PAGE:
Create some conflict between the character hearing it and the character telling it.
Don't just infodump the history. The exact nature of the conflict depends upon the relationship of the characters; but make the character hearing it question the decisions, the motives, ask questions to clarify setting or who is who. This could be two people on a first or second date, a conversation on a trip (plane, train, hike to another town in a less technological setting), or an expert trying to understand the history (a doctor, or mercenary).
If Alice is trying to tell Brie her story, Brie should not be a passive receptacle, oohing and ahhing and nodding and wincing and sympathizing. That might be how real life unfolds, but it is boring fiction.
Brie should be actively trying to understand the relationships in Alice's story, even arguing about the details or the motivations of the characters or why they knew what they did or did what they did, or arguing about her memory of the sequence of events in some part of the story.
In some way you need a challenging listener. This doesn't have to be hostile (it could be, in an argument, or a conversation with somebody that doesn't really want to hear the history), it can be a friend: "That is the stupidest thing I ever heard, what in the world were you thinking?"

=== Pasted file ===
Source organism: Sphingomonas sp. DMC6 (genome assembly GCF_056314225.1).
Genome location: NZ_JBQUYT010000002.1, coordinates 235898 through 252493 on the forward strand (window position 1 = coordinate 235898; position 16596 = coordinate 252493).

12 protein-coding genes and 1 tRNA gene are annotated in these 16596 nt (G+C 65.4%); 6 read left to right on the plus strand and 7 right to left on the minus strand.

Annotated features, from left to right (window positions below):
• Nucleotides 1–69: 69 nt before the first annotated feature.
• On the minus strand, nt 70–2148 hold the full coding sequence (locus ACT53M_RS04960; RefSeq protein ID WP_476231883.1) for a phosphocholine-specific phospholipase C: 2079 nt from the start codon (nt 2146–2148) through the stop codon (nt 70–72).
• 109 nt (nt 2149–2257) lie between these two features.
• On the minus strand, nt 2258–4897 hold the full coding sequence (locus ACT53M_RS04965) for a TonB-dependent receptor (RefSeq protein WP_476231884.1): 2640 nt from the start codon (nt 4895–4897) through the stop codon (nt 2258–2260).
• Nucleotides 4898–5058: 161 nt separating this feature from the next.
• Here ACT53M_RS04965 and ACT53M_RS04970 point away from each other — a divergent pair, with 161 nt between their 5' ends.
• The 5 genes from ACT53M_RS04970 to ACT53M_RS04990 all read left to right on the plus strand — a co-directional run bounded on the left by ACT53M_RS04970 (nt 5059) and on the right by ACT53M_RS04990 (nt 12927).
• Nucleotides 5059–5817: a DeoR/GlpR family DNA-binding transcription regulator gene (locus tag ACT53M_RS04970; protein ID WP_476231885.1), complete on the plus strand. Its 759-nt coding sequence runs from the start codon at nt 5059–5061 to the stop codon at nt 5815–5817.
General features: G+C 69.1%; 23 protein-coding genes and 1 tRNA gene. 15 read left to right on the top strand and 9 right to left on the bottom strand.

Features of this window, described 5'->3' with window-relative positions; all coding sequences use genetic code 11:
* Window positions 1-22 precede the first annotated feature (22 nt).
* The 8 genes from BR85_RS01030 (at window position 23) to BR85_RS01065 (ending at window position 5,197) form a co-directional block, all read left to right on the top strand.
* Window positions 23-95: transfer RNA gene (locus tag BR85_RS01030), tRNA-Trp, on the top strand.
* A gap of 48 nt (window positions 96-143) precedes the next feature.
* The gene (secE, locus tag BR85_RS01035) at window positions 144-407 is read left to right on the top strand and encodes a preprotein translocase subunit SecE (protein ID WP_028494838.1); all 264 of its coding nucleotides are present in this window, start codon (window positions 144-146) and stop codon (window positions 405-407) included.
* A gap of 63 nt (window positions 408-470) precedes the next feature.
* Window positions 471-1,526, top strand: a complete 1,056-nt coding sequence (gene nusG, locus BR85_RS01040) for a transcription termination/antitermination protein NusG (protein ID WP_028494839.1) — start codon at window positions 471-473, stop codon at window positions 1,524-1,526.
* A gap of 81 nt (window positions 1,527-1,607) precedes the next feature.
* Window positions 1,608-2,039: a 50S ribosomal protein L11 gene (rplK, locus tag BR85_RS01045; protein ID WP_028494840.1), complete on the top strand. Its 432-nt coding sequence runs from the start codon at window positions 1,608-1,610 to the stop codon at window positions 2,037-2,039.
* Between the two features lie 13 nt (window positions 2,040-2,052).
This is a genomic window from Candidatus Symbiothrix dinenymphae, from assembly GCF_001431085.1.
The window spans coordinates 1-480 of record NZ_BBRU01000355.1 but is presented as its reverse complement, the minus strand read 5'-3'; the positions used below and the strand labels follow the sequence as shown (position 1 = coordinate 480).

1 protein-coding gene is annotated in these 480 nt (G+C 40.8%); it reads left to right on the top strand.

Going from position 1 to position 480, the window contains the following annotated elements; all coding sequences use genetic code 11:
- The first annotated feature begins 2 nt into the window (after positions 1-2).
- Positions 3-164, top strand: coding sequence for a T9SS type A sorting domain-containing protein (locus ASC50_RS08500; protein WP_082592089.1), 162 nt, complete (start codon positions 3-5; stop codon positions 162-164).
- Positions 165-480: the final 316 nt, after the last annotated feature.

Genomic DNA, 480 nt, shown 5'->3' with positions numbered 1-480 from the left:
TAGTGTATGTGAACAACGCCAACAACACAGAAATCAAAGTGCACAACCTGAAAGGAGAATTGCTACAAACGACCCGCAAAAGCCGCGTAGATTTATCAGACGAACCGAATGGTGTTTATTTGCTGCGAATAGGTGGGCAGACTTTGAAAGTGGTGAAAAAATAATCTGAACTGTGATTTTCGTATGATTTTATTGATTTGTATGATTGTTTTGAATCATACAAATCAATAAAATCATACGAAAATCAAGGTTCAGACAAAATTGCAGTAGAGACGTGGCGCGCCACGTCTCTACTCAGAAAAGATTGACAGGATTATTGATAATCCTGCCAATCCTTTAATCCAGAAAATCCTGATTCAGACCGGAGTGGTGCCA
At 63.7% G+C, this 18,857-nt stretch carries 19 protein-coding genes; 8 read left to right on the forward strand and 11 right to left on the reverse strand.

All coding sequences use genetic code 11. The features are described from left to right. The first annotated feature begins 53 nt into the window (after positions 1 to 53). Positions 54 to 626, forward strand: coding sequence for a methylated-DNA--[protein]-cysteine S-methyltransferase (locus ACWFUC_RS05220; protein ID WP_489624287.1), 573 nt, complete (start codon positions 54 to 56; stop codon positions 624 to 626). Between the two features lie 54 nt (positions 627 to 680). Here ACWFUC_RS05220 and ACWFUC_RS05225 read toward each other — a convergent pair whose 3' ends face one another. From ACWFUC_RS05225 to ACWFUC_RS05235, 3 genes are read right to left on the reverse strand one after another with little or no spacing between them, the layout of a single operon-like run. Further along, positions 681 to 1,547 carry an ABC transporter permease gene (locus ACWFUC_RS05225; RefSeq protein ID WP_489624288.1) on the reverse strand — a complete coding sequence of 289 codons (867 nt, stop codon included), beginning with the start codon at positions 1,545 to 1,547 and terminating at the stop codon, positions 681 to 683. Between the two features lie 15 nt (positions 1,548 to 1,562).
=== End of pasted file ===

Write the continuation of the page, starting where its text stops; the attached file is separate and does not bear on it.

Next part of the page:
It can be a person averse to the emotions in the story: A judge, a lawyer, a doctor, a police detective, a cop.
Infodumps (of any kind) tend to be boring, You can defeat the boredom by adding conflict, which turns your "history lesson" into a present-day conversation / argument that isn't boring. It may be twice as long, but the conflict is what it takes to hold the reader's interest.
My secondary advice would be to not meander too much in this history with irrelevant detail; a challenging listener can help with that. One way to "tighten" a story is to limit what we tell readers to things that will have, or have had, consequences that influence the tale. That is not an ironclad rule for me, I like describing scenes with details that won't matter to the plot, but I think are entertaining.
But in your case, if you are worried about the length of this history, tighten it up to just what is necessary without frills, add emotion to the speaker with a challenging and not-too-sympathetic or solicitous listener.